Episode Six: Woodruff- Fontaine House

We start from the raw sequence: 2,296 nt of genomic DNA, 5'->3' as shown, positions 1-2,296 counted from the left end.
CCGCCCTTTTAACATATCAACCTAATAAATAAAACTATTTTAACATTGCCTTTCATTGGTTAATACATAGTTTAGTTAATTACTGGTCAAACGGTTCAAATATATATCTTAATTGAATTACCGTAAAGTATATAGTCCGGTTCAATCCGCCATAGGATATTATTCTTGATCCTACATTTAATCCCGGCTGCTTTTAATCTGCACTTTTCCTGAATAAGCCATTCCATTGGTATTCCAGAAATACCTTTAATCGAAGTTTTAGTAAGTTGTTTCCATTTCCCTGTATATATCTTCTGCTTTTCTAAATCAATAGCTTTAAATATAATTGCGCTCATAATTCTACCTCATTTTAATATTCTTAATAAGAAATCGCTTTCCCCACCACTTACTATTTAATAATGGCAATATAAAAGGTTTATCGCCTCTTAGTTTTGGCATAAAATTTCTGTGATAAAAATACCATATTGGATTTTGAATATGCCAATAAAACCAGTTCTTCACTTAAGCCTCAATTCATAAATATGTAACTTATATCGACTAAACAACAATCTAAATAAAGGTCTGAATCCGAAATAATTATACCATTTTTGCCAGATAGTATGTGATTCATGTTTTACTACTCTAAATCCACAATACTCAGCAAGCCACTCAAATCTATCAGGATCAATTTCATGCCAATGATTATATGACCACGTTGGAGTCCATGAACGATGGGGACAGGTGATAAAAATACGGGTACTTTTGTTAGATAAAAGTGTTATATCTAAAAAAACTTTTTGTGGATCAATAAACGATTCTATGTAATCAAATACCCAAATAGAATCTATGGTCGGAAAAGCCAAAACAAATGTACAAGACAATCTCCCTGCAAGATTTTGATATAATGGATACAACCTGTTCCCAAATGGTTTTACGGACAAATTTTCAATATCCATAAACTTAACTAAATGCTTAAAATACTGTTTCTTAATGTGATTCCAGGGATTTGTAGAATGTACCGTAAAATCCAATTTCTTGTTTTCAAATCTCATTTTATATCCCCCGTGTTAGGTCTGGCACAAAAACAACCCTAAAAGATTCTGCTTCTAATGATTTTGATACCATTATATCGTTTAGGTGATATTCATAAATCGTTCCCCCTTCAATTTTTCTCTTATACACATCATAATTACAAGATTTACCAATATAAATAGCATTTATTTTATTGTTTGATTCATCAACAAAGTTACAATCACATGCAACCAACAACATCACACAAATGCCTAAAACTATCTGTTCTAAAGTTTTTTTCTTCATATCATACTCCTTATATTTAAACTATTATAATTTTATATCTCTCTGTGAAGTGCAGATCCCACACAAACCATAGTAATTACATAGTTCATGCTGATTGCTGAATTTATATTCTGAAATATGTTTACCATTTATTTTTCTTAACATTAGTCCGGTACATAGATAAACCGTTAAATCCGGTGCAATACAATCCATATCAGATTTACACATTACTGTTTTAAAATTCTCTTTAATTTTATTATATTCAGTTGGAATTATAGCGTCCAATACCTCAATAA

The Victorian Village is a small neighborhood next to Memphis' Medical District, at the edge of downtown. The area’s most famous characteristic is its collection of 19th-century mansions, which are well-known for their beautiful architecture. If anyone is not familiar with the Victorian architectural styles for which this area was named, it’s really interesting to research, especially if you’re a fan of really pretty buildings like we are. To even brush past all of the Victorian styles that are present in the world, or even in the US, would take a lot of time and much more knowledge than we possess, so we’re just going to point out some of the characteristics of the Woodruff-Fontaine house, since… well, that’s what this episode is about. Woodruff- Fontaine House Woodruff-Fontaine is considered to be built in Second Empire French-Victorian style, which can be characterized by having elaborate detailing; a heavy cornice (which is decorative trim where the walls meet the roof); a square tower located at the center of the facade; a railing around the top of the roof; hooded or bracketed windows; tall, almost floor-to-ceiling windows on the first floor; and steps leading from the street up to the doorway. If you’ve ever seen the Woodruff-Fontaine house, this should all sound familiar. Symmetry and balance are very important in this style, and there’s a perfect example in the foyer of the house. There are matching doors on either side of the pathway leading through the back of the foyer. One of them functions as a door and the other opens onto a brick wall. It was built there simply to keep the room balanced and symmetrical. (Fun fact, the fake door, that was put in place to create the symmetry, has the names of the builders, I believe, signed on the back of it) Most of the amazing homes that still remain in Victorian Village have now been renovated and, like Woodruff-Fontaine, serve as museums that teach visitors about the Victorian era in the US. One of the homes, the James Lee House, has been turned into a beautiful bed & breakfast, and another one is an upscale, retro-chic bar known as Mollie Fontaine’s. In the mid-19th century, Memphis experienced a period of growth that can be credited to an influx of entrepreneurs, lawyers, and politicians. Some of Memphis’s wealthiest residents built lavish, Victorian-style homes in what was then the outskirts of the city, but is now right in the heart of the city. This area became known as the Victorian Village, and the main street through the neighborhood was nicknamed "Millionaires Row." As the city expanded, this neighborhood became less appealing and less exclusive, and by the end of World War II, many of the wealthy residents had abandoned their mansions and moved to more affluent areas. Sadly, many of the original homes have since been torn down. All of the remaining houses in the neighborhood are safe from this same fate because they are listed on the National Register of Historic Places. Woodruff-Fontaine House also has quite an interesting history… Amos Woodruff and his brother came to Memphis from Rahway, New Jersey in 1845 to expand their carriage-making business. Although his brother returned home to New Jersey, Amos stayed in Memphis and found great success in multiple business ventures. In addition to his carriage-making business, he was involved in establishing two banks, a railroad company, an insurance company, a hotel, a cotton compress firm, and a lumber company. He also became the President of the City Council and ran for mayor twice. Amos Woodruff In 1870, Amos Woodruff purchased land next to the Goyer House, now known as the James Lee House, paid $12,000 for the plot and began construction on the mansion. The house was designed by Edward Culliatt Jones and Matthias H. Baldwin, who owned a local architecture firm, and would end up costing the Woodruffs $40,000 to build. Edward Jones was the architect behind some well-known churches in M...